People say hip-hop is dead, but all signs seem to point in the other direction. With artists such as Kendrick, J. Cole, Drake, Gambino and Earl Sweatshirt blowing up, it’s not a stretch to say that the rap game is in the best shape it has been in a long time. Leading his countrywide tour, “From The Bay To The Universe,” and selling out venues within a matter of weeks, Berkeley-bred MC G-Eazy is proving that despite his newcomer status in the industry, he is certainly a force to be reckoned with.
G-Eazy came back home to Oakland’s Fox Theater last week, accompanied by other artists, many of them local: HBK Gang, Marty Grimes, Bobby Brackins and E-40, to name a few. Walking on stage as the minute countdown neared its final digits, G truly embodied his moniker, “The James Dean of Rap,” sporting his iconic dapper black-on-black ensemble and trademark slicked pompadour. He opened with “Downtown Love,” from his sophomore album, These Things Happen, garnering animated cheers from the audience as he jumped across the stage.
Although known for his cool-headed monotone flow, G-Eazy quickened the pace of his tracks, fitting in more than 20 of his own songs, along with many other guest performances, in the hour-and-a-half-long set. At times, it seemed as if the rapper was trying too hard to turn his slower songs into crowd-stirring bangers with more aggressive and hurried vocal deliveries, which was, unfortunately, more underwhelming than electrifying. But when the rapper performed his hard-hitting tracks, such as “Monica Lewinsky,” “I Mean It” and his cover of Big Sean’s “I Don’t Fuck With You,” the energy was palpable. The crowd responded accordingly, wildly waving their hands in the air and screaming along with G.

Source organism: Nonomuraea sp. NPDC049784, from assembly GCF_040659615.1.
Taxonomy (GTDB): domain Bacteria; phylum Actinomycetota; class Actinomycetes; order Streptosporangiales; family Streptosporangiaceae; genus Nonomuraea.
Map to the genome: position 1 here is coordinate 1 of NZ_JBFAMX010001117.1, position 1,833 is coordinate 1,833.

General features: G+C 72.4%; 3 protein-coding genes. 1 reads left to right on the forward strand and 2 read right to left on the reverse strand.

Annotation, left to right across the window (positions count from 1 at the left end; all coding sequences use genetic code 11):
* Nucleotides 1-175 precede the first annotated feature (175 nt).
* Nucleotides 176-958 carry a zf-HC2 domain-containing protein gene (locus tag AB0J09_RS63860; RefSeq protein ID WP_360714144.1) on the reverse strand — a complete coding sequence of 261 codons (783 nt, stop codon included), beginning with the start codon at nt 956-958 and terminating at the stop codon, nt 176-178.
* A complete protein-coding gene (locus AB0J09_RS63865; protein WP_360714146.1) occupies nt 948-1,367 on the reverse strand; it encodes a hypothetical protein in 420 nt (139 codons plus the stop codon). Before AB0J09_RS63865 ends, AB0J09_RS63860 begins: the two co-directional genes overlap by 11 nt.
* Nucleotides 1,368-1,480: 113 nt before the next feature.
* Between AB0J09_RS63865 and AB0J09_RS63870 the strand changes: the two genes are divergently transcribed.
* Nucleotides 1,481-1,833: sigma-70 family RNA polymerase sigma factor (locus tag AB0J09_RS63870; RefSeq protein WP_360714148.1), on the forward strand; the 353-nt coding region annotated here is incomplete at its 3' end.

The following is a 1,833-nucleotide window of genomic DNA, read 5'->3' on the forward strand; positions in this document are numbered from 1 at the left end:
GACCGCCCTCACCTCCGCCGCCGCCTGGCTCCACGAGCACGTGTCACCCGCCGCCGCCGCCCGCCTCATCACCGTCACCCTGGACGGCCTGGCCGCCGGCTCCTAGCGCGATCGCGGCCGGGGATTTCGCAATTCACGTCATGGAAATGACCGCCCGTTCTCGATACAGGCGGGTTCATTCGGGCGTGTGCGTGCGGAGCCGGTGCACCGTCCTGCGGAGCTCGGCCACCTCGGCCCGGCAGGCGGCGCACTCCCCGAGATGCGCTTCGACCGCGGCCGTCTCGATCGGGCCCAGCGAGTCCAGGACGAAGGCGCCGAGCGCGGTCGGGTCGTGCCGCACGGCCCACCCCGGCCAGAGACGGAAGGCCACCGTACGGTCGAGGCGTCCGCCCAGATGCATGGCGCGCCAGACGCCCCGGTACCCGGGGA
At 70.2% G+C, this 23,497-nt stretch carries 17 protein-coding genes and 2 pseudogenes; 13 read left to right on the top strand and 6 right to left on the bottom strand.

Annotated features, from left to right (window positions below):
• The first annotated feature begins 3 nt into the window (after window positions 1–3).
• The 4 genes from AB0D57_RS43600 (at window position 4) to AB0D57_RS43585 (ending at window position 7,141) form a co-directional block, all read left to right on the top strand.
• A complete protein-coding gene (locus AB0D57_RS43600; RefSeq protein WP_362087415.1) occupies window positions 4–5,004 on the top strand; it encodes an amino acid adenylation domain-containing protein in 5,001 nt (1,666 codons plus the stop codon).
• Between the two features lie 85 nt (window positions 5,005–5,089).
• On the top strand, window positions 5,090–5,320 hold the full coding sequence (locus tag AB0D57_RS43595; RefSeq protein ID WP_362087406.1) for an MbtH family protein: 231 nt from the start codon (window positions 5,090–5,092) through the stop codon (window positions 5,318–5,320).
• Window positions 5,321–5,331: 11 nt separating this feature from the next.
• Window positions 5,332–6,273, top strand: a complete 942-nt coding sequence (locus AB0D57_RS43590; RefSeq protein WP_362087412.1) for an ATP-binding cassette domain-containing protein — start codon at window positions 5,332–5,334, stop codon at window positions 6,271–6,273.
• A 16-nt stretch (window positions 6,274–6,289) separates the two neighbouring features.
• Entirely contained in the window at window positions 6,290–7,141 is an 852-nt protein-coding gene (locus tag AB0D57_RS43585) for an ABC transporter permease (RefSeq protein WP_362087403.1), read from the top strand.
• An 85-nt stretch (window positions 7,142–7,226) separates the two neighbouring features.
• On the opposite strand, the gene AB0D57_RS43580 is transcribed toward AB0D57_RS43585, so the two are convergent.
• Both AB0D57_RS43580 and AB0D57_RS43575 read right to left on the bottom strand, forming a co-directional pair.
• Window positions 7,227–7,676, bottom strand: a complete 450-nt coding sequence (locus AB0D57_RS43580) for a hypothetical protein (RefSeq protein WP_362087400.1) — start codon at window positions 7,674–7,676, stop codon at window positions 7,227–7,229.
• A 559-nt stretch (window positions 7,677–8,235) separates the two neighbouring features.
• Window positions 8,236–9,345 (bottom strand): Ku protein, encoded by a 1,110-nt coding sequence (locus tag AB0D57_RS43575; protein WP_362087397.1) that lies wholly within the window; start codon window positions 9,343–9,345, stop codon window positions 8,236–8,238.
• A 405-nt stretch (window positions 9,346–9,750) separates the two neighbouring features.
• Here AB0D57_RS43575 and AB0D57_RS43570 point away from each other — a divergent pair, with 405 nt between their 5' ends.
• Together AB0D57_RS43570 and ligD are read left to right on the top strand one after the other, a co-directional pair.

G-Eazy shone during his more intimate and downtempo songs, notably “Remember You,” “Waspy” and “Let’s Get Lost,” in which supporting vocals from the likes of Devon Baldwin and Black Bear complemented the more relaxed vibes.
“Single ladies make some noise!” G-Eazy said after casually being handed a whiskey bottle and taking a couple swigs. The crowd erupted in hormone-induced shrieks. People threw bras on stage, which then collected on the mic stand.
Throughout the set, one thing was clear: G’s humility and gratitude for the success that he has earned. He gave constant shoutouts to his fans, his collaborators, his family and his friends — the people who gave him their unwavering support.
“This is a feeling I can’t fucking explain: coming home and selling out the Fox,” G-Eazy said before playing “Loaded,” the last song of the night. “Anything is possible.”